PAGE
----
Spinning Off Totally New Riffs

So tomorrow’s emerging leaders will build leaders who build leaders. They will make disciples who make disciples. And, they will equip apostles who equip apostles. Over, and over, and over. . . .

Jesus didn’t say, "Go schedule seminars." He said, "Go make disciples."9 In other words, ministry is done through us, not through a conversation about us. Through visioning, modeling, mentoring, equipping, risking, and midwifing, the new leaders will empower others to act. They will release the gifts, talents, passions, and energies of all.

That means anyone, anywhere, anytime, and any way. It means incognito missions of every kind—ministries in any walk of life—inspired creativity wherever it’s found—entrepreneurship in all Christ-like events. It means both within their community and beyond their community—cross-cultural and counter-cultural—local and global.

This new network is the new notion of "team." It’s the paradox of diversity, yet unity—fluid spirit relationships, yet the same Spirit—distinct ways of witnessing, yet the same Word. It’s like a jazz ensemble intuitively following the leading of an inspired motive, then creatively responding to variations on that motive. All the while, though, each player supports and encourages the band’s unity. Then, suddenly, the band spins off totally new riffs in hot pursuit of the Lord of History.

Getting the Keys to the Car

Does anything go?

As long as the laity are aligned with the mission, they need a long "leash." In other words, they need permission to do their own thing, to feel in control of their own destiny, to dream of more than they’ve ever dreamed to be. That means removing all the unnecessary barriers, all the things that stifle growth, all the constraints on new ideas.

Such permission, of course, includes permission to make mistakes. Granted, the apparent anarchy and seeming chaos of these mistakes drive perfectionists and control freaks crazy. But risk is a necessary ingredient of creativity, and novices need plenteous room to put their inspiration into play.

Sooner or later, they must be given the keys to the car.

This permission doesn’t mean laity have total freedom. And it doesn’t mean leaders relinquish total control. For the leader does not ignore his own anointing or sacrifice his own conviction. And, he’s not a pushover or a Casper-milquetoast pastor.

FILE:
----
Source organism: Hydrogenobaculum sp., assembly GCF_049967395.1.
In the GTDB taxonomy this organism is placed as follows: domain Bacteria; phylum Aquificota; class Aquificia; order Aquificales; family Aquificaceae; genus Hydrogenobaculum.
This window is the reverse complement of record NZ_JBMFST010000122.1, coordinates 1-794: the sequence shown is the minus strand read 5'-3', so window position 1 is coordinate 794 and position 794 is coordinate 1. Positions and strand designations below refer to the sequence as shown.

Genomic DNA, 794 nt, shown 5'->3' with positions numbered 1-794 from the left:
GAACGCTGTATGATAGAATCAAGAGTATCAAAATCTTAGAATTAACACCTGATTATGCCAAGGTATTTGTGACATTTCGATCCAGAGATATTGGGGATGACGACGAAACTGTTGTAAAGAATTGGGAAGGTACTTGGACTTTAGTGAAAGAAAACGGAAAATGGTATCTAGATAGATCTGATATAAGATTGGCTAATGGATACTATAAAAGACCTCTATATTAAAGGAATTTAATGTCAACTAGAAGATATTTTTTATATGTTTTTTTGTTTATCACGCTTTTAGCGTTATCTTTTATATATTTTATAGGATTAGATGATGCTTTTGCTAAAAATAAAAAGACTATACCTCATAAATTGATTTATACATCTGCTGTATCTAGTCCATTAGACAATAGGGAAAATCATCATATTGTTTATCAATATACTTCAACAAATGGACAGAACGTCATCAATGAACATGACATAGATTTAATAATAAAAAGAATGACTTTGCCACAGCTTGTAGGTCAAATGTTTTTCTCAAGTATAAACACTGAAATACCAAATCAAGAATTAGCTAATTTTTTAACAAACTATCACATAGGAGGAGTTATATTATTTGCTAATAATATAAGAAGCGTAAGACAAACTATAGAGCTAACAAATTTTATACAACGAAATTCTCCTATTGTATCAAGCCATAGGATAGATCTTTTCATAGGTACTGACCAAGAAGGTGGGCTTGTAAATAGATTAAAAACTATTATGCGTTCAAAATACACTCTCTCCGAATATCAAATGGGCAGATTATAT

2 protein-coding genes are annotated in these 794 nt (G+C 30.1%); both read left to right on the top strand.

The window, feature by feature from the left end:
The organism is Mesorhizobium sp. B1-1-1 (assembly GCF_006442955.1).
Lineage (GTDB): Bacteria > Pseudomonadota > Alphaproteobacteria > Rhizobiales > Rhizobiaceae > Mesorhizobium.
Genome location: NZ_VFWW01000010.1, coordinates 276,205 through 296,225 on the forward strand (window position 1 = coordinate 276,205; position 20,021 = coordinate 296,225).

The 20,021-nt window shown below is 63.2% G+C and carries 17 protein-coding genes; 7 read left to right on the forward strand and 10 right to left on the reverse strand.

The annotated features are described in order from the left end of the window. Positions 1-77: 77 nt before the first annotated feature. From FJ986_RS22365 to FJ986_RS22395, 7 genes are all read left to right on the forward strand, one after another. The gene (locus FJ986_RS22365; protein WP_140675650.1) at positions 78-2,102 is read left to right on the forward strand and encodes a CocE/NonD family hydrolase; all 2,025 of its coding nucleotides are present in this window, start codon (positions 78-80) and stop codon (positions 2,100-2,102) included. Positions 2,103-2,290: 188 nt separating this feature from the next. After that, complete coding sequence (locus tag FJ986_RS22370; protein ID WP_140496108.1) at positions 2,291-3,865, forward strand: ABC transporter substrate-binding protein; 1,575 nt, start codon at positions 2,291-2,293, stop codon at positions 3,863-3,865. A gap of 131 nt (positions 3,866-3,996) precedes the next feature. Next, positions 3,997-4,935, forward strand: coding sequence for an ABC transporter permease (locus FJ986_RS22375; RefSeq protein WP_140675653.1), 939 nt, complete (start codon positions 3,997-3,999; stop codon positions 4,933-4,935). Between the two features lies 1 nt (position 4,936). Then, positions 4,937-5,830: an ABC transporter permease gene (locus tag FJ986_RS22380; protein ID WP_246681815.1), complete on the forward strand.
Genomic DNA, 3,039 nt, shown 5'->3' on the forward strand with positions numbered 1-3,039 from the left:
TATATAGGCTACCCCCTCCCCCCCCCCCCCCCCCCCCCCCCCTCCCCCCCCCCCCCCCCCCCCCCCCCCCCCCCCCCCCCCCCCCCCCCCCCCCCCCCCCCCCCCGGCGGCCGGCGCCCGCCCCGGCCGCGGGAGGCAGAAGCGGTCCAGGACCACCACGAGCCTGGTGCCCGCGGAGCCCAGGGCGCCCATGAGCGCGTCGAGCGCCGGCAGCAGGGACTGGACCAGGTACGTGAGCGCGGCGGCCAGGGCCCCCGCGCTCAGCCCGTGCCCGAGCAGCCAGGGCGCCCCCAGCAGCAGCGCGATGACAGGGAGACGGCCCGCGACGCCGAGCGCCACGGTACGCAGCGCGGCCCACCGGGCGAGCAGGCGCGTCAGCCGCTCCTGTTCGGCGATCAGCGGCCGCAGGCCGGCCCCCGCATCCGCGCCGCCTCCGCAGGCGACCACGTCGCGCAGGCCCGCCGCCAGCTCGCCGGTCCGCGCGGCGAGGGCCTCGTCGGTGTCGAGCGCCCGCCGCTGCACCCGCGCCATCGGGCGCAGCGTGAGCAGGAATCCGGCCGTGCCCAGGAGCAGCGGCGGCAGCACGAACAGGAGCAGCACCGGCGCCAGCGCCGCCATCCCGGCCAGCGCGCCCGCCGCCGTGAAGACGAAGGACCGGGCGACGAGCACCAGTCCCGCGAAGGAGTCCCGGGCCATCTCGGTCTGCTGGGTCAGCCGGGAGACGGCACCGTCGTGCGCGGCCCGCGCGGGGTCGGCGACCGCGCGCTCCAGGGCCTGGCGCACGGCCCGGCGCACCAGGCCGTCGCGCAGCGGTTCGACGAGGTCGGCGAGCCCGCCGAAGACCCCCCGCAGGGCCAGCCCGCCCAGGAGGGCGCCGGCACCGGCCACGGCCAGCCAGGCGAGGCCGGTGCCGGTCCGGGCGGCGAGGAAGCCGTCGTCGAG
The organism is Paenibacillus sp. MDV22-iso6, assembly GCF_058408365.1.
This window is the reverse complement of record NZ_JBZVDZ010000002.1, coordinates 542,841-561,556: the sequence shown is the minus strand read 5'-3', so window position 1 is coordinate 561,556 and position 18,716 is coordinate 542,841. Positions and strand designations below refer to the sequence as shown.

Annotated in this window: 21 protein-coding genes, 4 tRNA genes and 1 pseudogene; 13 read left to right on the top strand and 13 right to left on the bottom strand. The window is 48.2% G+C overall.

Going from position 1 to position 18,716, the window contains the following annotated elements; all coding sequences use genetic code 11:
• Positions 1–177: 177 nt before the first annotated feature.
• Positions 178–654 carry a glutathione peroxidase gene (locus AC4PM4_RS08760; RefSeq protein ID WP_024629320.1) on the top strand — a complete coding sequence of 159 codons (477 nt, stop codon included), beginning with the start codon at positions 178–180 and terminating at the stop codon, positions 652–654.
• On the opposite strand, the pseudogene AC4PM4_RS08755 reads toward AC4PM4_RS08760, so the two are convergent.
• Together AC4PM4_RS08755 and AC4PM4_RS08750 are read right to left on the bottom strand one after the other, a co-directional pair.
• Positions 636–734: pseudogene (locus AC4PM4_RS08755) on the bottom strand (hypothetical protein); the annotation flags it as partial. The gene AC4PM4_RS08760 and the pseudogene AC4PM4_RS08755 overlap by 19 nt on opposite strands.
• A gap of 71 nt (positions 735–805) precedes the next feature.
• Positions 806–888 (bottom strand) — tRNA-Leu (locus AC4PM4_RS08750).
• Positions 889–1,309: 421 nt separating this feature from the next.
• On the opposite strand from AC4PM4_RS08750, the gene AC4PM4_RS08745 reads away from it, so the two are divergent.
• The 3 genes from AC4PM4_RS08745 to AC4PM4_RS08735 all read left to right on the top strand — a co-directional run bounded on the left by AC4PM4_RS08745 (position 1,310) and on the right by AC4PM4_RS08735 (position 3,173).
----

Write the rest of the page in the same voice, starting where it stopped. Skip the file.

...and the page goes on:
Sometimes, he must step in. He must rescue the participants, hold them accountable, or even throw out the "bad apples." He may allow mistakes, but he doesn’t allow mistakes to "take over." He may permit some things, but he doesn’t permit all things.

Today’s emerging leaders confuse permission with permissiveness.

Finally, though, transfigured laity mean transfigured leaders. The success of emerging leaders, for example, is no longer the harvest, but the planting—no longer power, but empowerment—no longer personal gifts, but other’s gifts.

It’s a different success.

And, the sculptor Michelangelo knew this difference. Patiently—but passionately—he chipped away the excess marble while allowing God’s own vision to emerge.

© 2010 Thomas Hohstadt


1. John Wesley, quoted in John Wesley: The Great Methodist, The Prayer Foundation, January 1, 2007 http://www.prayerfoundation.org/books/book_review_heroes_john_wesley.htm

2. See the following random Scriptures: Matthew 23:8-12; Romans 12:3-8; 1 Corinthians 12, 14:26; Ephesians 4:7-16; 1 Thessalonians 5:19-21; James 3:1,2; 1 Peter 4:9-11.

3. 1 Corinthians 14:14-15, 26; Colossians 3:16; Ephesians 5:19.

4. Martin Luther, quoted in "The Living Heritage of Saint Augustine," Augustine Institute, January, 2007 http://www.sspxasia.com/Documents/Archbishop-Lefebvre/Luthers-Mass.htm

5. Leonard Sweet, SoulTsunami: Sink or Swim in New Millennium Culture (Grand Rapids, MI, Zondervan, 1999) p.58.

6. Derrick de Kerckhove, The Skin of Culture (Toronto: Somerville House Publishing, 1995) p. 62.

7. Fritjof Capra, The Hidden Connections: Integrating the Biological, Cognitive, and Social Dimensions of Life into a Science of Sustainability (New York: Doubleday, 2002) p. 89, 100.

8. St. Augustine, quoted in Dogmatic Constitution of the Church, Vatican II Council, http://www.vatican.va/archive/hist_councils/ii_vatican_council/documents/vat-ii_const_19641121_lumengentium_en.html.

9. Matthew 28:18-20.

Future Church Administrator